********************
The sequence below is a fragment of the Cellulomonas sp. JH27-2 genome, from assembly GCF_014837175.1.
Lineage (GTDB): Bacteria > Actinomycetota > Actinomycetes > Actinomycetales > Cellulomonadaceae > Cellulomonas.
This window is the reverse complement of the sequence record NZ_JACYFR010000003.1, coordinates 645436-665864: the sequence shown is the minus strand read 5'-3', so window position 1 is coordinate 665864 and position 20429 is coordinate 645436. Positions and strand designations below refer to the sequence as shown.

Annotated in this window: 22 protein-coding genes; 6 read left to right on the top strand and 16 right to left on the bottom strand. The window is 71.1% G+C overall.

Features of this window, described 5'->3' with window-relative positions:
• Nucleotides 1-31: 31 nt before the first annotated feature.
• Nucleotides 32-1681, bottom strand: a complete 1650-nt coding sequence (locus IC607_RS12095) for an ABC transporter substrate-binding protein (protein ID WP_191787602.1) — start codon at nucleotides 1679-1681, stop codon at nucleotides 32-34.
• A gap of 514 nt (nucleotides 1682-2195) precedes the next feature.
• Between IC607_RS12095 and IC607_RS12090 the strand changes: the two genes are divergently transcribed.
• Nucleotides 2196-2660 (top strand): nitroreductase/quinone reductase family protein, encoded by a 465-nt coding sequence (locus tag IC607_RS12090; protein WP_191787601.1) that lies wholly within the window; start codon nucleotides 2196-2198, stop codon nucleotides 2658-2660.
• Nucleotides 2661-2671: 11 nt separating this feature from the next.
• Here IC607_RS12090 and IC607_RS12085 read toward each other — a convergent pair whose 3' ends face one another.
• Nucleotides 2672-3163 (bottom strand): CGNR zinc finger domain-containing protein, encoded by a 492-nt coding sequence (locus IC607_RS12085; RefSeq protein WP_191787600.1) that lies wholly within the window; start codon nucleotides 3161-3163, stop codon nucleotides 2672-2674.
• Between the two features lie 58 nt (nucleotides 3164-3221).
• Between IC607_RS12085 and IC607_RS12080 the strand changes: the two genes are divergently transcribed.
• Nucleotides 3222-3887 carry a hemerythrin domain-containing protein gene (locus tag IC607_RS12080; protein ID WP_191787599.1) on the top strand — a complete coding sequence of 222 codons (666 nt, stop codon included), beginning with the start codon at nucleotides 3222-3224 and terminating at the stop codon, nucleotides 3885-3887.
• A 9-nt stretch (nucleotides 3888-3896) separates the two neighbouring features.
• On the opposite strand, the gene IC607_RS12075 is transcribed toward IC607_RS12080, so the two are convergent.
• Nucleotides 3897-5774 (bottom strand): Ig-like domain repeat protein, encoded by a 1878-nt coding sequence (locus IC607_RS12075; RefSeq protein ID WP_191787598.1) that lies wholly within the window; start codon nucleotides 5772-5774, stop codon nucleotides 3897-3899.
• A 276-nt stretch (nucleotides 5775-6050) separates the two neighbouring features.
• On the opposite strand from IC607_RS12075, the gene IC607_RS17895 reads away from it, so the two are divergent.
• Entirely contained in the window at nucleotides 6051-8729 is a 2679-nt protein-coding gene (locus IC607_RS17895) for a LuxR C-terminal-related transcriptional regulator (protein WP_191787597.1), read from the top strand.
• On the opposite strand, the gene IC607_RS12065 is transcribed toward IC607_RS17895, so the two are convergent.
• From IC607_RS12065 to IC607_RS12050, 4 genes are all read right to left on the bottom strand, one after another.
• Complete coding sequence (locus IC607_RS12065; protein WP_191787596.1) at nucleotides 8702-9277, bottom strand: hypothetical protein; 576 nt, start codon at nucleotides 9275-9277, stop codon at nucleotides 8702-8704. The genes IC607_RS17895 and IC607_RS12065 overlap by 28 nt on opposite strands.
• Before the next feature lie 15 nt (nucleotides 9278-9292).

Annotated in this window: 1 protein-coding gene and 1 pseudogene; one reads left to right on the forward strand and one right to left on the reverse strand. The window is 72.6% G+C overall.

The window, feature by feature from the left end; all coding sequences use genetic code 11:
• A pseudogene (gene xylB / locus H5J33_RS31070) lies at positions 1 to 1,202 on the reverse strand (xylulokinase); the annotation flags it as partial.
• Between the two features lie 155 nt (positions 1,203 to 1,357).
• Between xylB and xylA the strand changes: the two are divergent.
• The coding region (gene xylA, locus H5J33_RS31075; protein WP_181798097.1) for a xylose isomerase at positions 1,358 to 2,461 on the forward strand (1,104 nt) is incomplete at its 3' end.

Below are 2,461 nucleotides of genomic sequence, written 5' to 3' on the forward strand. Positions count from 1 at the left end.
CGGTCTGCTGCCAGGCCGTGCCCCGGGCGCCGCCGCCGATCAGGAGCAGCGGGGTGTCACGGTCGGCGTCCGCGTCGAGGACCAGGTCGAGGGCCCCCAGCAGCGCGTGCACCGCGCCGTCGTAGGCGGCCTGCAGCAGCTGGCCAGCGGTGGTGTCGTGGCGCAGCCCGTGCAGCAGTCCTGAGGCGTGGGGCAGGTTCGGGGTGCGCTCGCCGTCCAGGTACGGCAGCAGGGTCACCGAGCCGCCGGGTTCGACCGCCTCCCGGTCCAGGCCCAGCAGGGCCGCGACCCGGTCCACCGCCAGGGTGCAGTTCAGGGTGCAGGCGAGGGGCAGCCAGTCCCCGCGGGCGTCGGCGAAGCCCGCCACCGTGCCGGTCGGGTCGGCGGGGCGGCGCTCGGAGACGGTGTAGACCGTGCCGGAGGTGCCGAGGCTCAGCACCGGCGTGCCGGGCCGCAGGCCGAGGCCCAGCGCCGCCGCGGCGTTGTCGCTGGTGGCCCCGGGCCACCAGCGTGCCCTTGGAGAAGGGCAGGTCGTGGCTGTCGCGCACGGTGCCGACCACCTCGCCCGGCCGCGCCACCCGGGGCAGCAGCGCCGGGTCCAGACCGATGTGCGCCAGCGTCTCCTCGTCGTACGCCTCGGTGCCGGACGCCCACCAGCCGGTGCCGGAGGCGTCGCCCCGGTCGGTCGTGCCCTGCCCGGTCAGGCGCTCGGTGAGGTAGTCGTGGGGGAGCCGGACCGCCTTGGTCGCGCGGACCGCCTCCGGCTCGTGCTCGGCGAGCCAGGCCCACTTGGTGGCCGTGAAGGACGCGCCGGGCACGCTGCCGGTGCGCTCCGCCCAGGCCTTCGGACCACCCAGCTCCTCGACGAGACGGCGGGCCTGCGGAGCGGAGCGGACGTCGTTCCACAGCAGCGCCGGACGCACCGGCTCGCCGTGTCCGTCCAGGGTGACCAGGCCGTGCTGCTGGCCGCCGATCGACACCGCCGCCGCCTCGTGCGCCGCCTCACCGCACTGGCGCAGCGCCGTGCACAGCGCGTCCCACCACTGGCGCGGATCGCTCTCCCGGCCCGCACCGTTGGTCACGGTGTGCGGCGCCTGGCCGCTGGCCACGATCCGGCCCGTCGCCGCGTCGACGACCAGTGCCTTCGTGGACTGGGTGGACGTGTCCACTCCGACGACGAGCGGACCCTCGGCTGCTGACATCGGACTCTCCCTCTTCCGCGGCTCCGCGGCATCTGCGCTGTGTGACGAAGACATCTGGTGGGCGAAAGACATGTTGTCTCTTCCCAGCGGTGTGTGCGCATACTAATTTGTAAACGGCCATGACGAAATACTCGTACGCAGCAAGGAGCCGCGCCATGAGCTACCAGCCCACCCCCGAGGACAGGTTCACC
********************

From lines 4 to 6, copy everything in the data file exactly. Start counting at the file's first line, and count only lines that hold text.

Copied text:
Annotated in this window: 22 protein-coding genes; 6 read left to right on the top strand and 16 right to left on the bottom strand. The window is 71.1% G+C overall.

Features of this window, described 5'->3' with window-relative positions:
• Nucleotides 1-31: 31 nt before the first annotated feature.